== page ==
Holman Schiavone, LLC

If you have been sexually harassed in your workplace, what should your next steps be?

Living with sexual harassment in your life is never easy and it can take a massive toll on your overall well-being. It can affect men and women alike and can turn an otherwise pleasant professional situation into an environment of fear and mistreatment. Unfortunately, it is all too common in modern workplaces.

Recent polls have shown that as many as 1 out of every 3 women between the ages of 18 and 36 have been sexually harassed in their places of employment. Despite these staggering statistics, the majority of cases go unreported. Many victims do not report their harassment because they fear for their continued employment and they are concerned that they may lose their jobs if they report their harassers or because they are not sure what steps they should take if they do choose to seek help. Here are some steps for those looking to move toward justice in their workplace.


Oftentimes, harassing behavior is the result of the social environment in which the harasser was raised. For many, this leads them to consider their actions normal despite the disrespect they are showing for others. If someone's behavior is making you uncomfortable the first thing you should do is to clearly communicate to them that their behavior is inappropriate, it is negatively impacting your well-being and is preventing you from focusing on your job. Ideally, this communication will be enough for them to change their behavior. If you have communicated with your harasser about the impact of their actions and they refuse to change their behavior, then you will have to move on to more formal methods.


Companies will generally have Human Resource departments that will handle all matters like this. If so, it should be your first stop. If the organization for which you work does not have such a department, you should notify your supervisor. For some people, their supervisor is the one who is harassing them, in which case you should notify your supervisor's immediate superior.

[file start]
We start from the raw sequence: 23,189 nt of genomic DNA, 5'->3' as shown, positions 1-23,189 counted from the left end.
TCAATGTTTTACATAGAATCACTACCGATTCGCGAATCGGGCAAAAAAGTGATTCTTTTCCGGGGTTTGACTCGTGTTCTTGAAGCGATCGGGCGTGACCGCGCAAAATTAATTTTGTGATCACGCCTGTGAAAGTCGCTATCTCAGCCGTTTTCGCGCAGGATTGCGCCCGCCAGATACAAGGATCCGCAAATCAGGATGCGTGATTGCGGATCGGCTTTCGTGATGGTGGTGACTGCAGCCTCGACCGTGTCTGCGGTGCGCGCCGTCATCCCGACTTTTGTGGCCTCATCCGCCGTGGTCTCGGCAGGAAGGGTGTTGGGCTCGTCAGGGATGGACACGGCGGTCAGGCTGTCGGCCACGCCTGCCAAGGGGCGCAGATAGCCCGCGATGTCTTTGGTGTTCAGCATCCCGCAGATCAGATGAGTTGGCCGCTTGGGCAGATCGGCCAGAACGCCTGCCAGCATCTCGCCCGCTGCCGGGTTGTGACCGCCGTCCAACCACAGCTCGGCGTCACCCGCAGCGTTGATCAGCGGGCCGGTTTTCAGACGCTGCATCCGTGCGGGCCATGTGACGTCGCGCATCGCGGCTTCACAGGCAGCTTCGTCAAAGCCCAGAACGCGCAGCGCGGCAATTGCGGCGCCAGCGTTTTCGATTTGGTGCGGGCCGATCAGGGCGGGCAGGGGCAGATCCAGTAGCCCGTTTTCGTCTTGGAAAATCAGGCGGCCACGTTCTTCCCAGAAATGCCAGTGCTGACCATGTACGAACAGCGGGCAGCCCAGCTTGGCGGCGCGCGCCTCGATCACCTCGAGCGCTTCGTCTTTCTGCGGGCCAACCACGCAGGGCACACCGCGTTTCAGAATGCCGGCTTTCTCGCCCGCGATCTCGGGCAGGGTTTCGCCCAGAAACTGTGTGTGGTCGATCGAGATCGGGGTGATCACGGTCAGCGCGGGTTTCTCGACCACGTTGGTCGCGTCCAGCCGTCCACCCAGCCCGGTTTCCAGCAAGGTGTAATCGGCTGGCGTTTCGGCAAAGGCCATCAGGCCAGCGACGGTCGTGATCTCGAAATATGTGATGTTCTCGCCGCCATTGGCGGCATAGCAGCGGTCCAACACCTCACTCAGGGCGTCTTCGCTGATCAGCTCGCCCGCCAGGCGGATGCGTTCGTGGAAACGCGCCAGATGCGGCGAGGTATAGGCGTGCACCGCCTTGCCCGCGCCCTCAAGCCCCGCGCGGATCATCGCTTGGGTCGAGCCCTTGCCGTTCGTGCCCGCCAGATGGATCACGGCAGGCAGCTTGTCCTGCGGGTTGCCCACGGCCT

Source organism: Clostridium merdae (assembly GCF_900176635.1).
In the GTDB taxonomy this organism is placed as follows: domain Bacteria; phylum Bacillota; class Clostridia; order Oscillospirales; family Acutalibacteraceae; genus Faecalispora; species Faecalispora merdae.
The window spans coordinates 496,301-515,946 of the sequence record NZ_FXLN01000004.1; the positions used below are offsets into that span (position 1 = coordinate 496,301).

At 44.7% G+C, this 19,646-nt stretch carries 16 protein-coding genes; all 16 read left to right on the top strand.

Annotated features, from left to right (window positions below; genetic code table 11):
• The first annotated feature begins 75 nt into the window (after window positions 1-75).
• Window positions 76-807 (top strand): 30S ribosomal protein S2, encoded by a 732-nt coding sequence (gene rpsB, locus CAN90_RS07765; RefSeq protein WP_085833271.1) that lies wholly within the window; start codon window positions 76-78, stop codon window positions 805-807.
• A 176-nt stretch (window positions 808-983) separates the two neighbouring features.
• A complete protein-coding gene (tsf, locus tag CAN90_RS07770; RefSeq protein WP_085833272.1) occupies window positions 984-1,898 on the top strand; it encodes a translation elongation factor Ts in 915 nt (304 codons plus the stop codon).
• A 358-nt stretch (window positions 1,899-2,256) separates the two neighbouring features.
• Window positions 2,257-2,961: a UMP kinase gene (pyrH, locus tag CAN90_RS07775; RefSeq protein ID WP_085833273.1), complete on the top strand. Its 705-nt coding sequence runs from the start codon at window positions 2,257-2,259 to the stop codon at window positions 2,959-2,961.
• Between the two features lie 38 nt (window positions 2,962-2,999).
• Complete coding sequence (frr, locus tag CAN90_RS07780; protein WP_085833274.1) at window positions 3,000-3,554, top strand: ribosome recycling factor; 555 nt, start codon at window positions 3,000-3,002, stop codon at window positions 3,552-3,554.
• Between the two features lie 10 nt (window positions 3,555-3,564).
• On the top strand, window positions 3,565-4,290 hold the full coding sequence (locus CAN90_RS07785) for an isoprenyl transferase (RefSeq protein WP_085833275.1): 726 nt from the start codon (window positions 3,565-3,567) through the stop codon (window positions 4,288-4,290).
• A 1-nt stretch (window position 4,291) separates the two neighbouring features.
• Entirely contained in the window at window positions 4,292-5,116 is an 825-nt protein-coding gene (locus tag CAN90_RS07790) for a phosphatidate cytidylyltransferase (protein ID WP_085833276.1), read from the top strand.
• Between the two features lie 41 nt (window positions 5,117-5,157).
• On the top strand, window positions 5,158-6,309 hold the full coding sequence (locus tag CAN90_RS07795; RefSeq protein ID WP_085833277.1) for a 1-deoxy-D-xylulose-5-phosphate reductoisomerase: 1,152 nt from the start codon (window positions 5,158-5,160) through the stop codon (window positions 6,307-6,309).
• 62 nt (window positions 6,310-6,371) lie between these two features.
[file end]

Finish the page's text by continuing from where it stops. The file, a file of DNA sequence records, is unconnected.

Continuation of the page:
If you have taken all available steps within your organization and the harassing behavior has still not changed you may have to take legal measures. Sexual harassment is illegal according to federal law, so it is important to be aware of the fact that the individuals who are harassing you do not have any legal justification to do so. Some legal professional specialize in sexual harassment and individual rights, so they will be able to guide you through the legal process in an attempt to provide you with justice.

Again, sexual harassment is illegal. No one is justified in behaving in such a way that forces others to live in an environment of intimidation and fear. In a culture where this type of behavior is so common, it is the reporting of it that will raise awareness and, hopefully, result in positive change for you and others. If you find yourself living in such a situation, actively take steps toward resolving the issue.

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